Low-Cost Costume Props

Did you see this year’s lineup of cosplayers and clever costumes at GenCon? Impressive stuff, but cosplay like this often requires hours of work, stacks of money, and actual skills to pull off (no wait… to put on? Pull on? Nevermind). But imagine if you could bring just a bit of that kind of fun to your game table without breaking the bank or burning up all of your game-prep time sewing custom outfits for all thirty-five of your NPC’s. You can have props and costumes. You just have to put on your +3 Goggles of Frugality (they’re made out of cardboard) and look at common objects with the cosplayer’s eye.

Sourcing Stylish Suits

Where does he get those wonderful toys? Your first destination for game-table garb is your own home. Check the back of your closet for old clothes that might serve as the suit of a wild west gambler, a dress that can be scrunched into something like a druidic robe, or a leather jacket that has the foundations of a cybered-up punk. Flip things inside out to see if there’s a lining that a haughty sorcerer might deign to wear. And look for blankets or thin quilts to turn into cloaks, while you’re back there. If you have a good starting point, you probably just need a little bit of embellishment like costume jewelry or a broad belt wrapped over the shoulder to sell the look. And don’t forget to raid the kid’s toybox for plastic weapons and other props. Just be sure to put them back before they notice (and they will and you will be in trouble).

Can’t find anything good in the attic? Then it’s thrift-shop time! Thrift shops and dollar stores are the go-to place for the cosplayer and prop-maker on a budget. You’re not just looking for an old blouse that will become the garb of space royalty, you’re also looking for cheap items that can be torn apart and repurposed. If you’re only going to spend a couple of bucks on it anyway, then you won’t feel guilty about slicing off the sleeves or prying apart the plastic case to get at the steampunk gears inside. Scratch-and-dent side tables can become an actual wooden shield with a screwdriver and a little paint. Dollar-store travel bottles turn into potions when you add water and food coloring. And that fake leather skirt can transform into fake leather armor if you’re willing to warm up the glue gun and break out the permanent markers.

Your best bet for budget breeches is a Halloween shop just after the holiday is over and everything goes on sale (sorry about your luck, countries that don’t have candy-based holidays). Big box stores and larger grocery chains that sell costumes will also do major discounts to empty the inventory, so be ready to raid the shops for about a week or two before it all vanishes into the overwhelming onslaught of commercial Christmas. This is where you’re going to score the cheapest pre-made costumes and props, especially for Halloween favorites like pirates, superheroes, and whatever Hollywood blockbuster or video game franchise was popular that year. Use your thrift-store recycling techniques here, too, and really customize whatever you can find. And if you miss your window, don’t forget the discount chains that buy closeout stock from other stores. They’ll have a few leftovers in the subsequent weeks.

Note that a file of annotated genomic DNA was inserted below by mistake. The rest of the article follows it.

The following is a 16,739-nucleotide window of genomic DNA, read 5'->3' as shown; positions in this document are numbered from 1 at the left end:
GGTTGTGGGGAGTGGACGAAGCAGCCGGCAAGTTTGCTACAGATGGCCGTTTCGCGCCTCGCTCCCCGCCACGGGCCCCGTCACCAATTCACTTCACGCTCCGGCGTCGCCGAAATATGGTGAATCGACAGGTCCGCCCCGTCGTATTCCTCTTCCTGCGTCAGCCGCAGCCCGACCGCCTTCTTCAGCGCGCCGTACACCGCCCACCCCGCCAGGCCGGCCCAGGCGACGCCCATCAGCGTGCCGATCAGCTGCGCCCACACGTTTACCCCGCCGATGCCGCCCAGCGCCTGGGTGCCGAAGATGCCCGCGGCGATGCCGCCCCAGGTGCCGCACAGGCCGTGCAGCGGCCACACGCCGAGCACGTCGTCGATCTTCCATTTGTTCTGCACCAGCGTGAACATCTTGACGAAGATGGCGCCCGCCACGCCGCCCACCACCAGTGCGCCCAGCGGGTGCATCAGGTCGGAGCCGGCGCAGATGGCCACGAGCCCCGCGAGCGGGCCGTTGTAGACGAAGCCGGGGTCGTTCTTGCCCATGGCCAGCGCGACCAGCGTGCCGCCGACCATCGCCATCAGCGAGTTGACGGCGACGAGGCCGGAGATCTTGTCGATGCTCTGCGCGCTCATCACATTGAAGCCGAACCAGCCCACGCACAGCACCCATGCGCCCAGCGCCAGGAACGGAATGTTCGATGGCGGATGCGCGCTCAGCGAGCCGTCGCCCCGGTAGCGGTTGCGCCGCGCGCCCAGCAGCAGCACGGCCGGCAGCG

Duds for the Destitute

Never fear – cardboard is near! If you don’t have two copper pieces to rub together, you can still enjoy costumes and tabletop game props by leaning on the old standby: cardboard. That Amazon box can be turned into just about anything, from a box-like helmet to a simple sword to an arm-mounted computer sleeve, if you’re good at arts and crafts. Cardboard tubes make great barbarian clubs or bard flutes, and you can make a cheap wand with paper, glue, and paint.



Cardboard isn’t the only useful thing lying around the nerd nest – here is a short list of other ordinary objects that can be modified for gaming.

  • Aluminum Foil Coins – wrap it around a cardboard circle and lightly emboss designs with an inkless ballpoint pen
  • Candy Gemstones – Gushers look like gemstones, or you can find other gummies and carefully cut them into the shapes you need
  • Chopstick Wand – wrap with wire, string, or ribbon and decorate with beads or stones
  • Cred-Sticks – used up gift cards can be repainted to look like futuristic cash
  • Cyber-Shades – stick random wires or cords to a pair of sunglasses, then tuck the cords out of sight into your shirt
  • Fake Cigarette – roll up a piece of paper, glue it, color the ends with markers
  • Familiars and Pets – stuffed animals (always a hit with younger players)
  • Martial Arts Warrior Bandages – wrap toilet paper or strips of white cloth around wrists and ankles for that Dragonball-Z look
  • Paintbrush Mustache – use an old or cheap paintbrush and run a bead of hot glue along the bristles, then cut it off the brush handle and trim into shape
  • Pillowcase Hat – fold over the open edge a couple of times and secure it with hair pins or a string
  • Tablecloth Cape – attach it with the string-and-stone technique shown in the blanket cloak video above
  • Transmute Textbook to Spellbookmake a paper cover and decorate

Multipurpose Masquerade

If you only have room in your game bag for one costume item, make it a scarf. They are versatile enough that you could theoretically portray multiple characters by simply wearing it in different configurations (or change it whenever your Master of Disguise character switches outfits). You can turn it into all kinds of garments – headbands, hats, masks, slings, sashes, belts, or skirts. Here are some links to scarf-wearing guides to give you ideas.

Just remember to keep an eye out for new costume ideas and interesting props whenever you’re out and about. You might even get some great ideas for a character to go with them!

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